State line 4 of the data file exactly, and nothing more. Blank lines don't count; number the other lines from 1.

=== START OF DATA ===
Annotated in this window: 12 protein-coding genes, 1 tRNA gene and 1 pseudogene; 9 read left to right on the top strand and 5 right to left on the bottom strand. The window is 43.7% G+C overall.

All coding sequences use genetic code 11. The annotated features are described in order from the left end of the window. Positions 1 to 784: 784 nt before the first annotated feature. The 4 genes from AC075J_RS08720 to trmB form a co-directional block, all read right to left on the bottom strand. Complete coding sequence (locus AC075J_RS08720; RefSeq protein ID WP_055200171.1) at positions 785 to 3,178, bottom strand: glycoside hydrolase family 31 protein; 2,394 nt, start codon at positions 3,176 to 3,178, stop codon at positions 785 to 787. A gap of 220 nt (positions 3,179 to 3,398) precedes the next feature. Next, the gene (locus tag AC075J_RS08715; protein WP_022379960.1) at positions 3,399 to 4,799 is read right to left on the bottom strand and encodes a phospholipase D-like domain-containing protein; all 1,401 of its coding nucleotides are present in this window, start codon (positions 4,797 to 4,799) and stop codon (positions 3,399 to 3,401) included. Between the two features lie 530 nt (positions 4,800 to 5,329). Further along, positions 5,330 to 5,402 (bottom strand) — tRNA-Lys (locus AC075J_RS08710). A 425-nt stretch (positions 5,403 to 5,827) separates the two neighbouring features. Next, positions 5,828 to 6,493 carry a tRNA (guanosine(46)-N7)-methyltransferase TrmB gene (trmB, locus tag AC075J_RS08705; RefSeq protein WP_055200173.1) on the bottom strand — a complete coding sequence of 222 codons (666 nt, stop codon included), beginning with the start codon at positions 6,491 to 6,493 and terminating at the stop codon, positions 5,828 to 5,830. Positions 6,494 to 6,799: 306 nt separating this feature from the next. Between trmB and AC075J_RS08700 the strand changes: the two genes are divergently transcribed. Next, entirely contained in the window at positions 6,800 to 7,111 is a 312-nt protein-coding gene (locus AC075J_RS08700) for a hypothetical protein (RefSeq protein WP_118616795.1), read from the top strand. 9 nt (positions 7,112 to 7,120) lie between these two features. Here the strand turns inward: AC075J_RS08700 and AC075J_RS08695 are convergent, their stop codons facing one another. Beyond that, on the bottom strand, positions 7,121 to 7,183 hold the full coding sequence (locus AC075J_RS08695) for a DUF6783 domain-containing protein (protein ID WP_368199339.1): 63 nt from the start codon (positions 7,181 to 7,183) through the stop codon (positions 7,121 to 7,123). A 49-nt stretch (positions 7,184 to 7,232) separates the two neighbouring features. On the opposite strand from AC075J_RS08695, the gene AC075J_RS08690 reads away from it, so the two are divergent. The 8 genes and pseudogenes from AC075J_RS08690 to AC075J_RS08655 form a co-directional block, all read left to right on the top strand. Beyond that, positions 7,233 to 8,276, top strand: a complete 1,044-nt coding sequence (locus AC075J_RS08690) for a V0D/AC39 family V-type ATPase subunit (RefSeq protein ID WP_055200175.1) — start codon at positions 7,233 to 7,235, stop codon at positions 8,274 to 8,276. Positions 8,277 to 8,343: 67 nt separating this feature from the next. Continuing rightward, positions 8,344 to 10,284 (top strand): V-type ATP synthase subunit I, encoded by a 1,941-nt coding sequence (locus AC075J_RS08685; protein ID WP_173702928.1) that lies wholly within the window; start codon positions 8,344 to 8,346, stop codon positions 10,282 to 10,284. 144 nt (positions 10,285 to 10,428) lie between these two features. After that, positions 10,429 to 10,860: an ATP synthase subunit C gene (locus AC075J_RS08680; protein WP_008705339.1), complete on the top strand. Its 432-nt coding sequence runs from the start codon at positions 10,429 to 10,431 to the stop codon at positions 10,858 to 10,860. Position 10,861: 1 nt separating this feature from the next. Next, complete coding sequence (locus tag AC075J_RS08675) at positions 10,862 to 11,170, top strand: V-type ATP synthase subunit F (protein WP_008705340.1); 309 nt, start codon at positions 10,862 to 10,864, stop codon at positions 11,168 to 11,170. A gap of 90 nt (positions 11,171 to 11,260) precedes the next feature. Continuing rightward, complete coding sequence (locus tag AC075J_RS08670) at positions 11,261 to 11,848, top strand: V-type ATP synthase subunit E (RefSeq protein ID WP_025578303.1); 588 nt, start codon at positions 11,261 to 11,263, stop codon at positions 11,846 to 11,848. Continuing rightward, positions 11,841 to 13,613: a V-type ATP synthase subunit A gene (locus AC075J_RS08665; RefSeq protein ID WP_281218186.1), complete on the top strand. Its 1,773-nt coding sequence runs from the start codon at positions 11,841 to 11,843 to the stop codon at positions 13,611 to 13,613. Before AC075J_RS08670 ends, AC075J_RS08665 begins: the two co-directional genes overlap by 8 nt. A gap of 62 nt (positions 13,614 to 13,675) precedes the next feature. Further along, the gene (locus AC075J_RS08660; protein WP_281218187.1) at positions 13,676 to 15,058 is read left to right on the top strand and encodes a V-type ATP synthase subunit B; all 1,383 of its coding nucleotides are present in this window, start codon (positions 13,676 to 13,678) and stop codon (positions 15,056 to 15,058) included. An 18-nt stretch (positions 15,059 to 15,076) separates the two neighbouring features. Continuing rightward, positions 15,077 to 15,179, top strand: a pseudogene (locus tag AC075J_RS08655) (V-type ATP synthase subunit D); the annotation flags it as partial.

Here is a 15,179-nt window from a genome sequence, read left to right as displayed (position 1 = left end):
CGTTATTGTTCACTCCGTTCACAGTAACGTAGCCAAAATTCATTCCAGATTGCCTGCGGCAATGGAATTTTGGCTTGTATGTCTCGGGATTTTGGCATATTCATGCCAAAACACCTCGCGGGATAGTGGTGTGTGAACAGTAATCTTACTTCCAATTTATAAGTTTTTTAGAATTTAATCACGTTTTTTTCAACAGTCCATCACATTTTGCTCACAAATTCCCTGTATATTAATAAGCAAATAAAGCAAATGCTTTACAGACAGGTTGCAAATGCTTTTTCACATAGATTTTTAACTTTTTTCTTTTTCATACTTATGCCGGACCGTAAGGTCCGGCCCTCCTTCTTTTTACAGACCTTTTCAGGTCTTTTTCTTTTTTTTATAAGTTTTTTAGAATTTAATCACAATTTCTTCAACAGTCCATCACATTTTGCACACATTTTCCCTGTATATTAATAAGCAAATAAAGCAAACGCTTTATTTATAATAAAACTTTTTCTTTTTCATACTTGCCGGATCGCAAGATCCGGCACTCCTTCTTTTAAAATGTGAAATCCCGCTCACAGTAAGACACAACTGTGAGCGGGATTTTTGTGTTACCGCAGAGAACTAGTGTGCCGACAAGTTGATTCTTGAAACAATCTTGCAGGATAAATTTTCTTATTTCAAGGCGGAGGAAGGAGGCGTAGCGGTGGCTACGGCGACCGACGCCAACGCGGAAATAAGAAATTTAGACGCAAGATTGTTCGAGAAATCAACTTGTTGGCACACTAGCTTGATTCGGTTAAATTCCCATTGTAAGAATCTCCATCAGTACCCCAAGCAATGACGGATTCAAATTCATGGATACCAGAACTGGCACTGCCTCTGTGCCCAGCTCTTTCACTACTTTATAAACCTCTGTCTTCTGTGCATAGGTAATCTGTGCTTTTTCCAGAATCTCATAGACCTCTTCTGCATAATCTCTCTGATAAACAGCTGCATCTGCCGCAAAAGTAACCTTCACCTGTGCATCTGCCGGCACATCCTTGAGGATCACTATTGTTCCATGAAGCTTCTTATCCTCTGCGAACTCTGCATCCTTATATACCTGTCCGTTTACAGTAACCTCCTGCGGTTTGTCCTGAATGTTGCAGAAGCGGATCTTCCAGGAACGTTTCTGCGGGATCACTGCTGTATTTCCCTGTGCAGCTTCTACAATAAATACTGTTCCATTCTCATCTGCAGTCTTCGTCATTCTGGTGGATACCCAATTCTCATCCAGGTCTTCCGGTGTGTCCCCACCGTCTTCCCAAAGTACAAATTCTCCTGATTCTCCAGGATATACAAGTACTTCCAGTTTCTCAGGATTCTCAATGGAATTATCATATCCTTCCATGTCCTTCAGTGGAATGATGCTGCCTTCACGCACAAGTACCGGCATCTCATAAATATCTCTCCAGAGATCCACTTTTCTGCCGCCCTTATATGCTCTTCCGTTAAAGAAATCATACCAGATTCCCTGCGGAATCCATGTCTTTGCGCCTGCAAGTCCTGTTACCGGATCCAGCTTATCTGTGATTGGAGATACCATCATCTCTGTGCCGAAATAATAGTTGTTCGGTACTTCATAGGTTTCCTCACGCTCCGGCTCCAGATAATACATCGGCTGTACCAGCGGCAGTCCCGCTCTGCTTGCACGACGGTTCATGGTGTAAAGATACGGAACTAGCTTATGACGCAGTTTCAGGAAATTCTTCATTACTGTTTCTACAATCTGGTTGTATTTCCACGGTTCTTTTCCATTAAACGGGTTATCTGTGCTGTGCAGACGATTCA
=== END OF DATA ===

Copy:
CGTTATTGTTCACTCCGTTCACAGTAACGTAGCCAAAATTCATTCCAGATTGCCTGCGGCAATGGAATTTTGGCTTGTATGTCTCGGGATTTTGGCATATTCATGCCAAAACACCTCGCGGGATAGTGGTGTGTGAACAGTAATCTTACTTCCAATTTATAAGTTTTTTAGAATTTAATCACGTTTTTTTCAACAGTCCATCACATTTTGCTCACAAATTCCCTGTATATTAATAAGCAAATAAAGCAAATGCTTTACAGACAGGTTGCAAATGCTTTTTCACATAGATTTTTAACTTTTTTCTTTTTCATACTTATGCCGGACCGTAAGGTCCGGCCCTCCTTCTTTTTACAGACCTTTTCAGGTCTTTTTCTTTTTTTTATAAGTTTTTTAGAATTTAATCACAATTTCTTCAACAGTCCATCACATTTTGCACACATTTTCCCTGTATATTAATAAGCAAATAAAGCAAACGCTTTATTTATAATAAAACTTTTTCTTTTTCATACTTGCCGGATCGCAAGATCCGGCACTCCTTCTTTTAAAATGTGAAATCCCGCTCACAGTAAGACACAACTGTGAGCGGGATTTTTGTGTTACCGCAGAGAACTAGTGTGCCGACAAGTTGATTCTTGAAACAATCTTGCAGGATAAATTTTCTTATTTCAAGGCGGAGGAAGGAGGCGTAGCGGTGGCTACGGCGACCGACGCCAACGCGGAAATAAGAAATTTAGACGCAAGATTGTTCGAGAAATCAACTTGTTGGCACACTAGCTTGATTCGGTTAAATTCCCATTGTAAGAATCTCCATCAGTACCCCAAGCAATGACGGATTCAAATTCATGGATACCAGAACTGGCACTGCCTCTGTGCCCAGCTCTTTCACTACTTTATAAACCTCTGTCTTCTGTGCATAGGTAATCTGTGCTTTTTCCAGAATCTCATAGACCTCTTCTGCATAATCTCTCTGATAAACAGCTGCATCTGCCGCAAAAGTAACCTTCACCTGTGCATCTGCCGGCACATCCTTGAGGATCACTATTGTTCCATGAAGCTTCTTATCCTCTGCGAACTCTGCATCCTTATATACCTGTCCGTTTACAGTAACCTCCTGCGGTTTGTCCTGAATGTTGCAGAAGCGGATCTTCCAGGAACGTTTCTGCGGGATCACTGCTGTATTTCCCTGTGCAGCTTCTACAATAAATACTGTTCCATTCTCATCTGCAGTCTTCGTCATTCTGGTGGATACCCAATTCTCATCCAGGTCTTCCGGTGTGTCCCCACCGTCTTCCCAAAGTACAAATTCTCCTGATTCTCCAGGATATACAAGTACTTCCAGTTTCTCAGGATTCTCAATGGAATTATCATATCCTTCCATGTCCTTCAGTGGAATGATGCTGCCTTCACGCACAAGTACCGGCATCTCATAAATATCTCTCCAGAGATCCACTTTTCTGCCGCCCTTATATGCTCTTCCGTTAAAGAAATCATACCAGATTCCCTGCGGAATCCATGTCTTTGCGCCTGCAAGTCCTGTTACCGGATCCAGCTTATCTGTGATTGGAGATACCATCATCTCTGTGCCGAAATAATAGTTGTTCGGTACTTCATAGGTTTCCTCACGCTCCGGCTCCAGATAATACATCGGCTGTACCAGCGGCAGTCCCGCTCTGCTTGCACGACGGTTCATGGTGTAAAGATACGGAACTAGCTTATGACGCAGTTTCAGGAAATTCTTCATTACTGTTTCTACAATCTGGTTGTATTTCCACGGTTCTTTTCCATTAAACGGGTTATCTGTGCTGTGCAGACGATTCA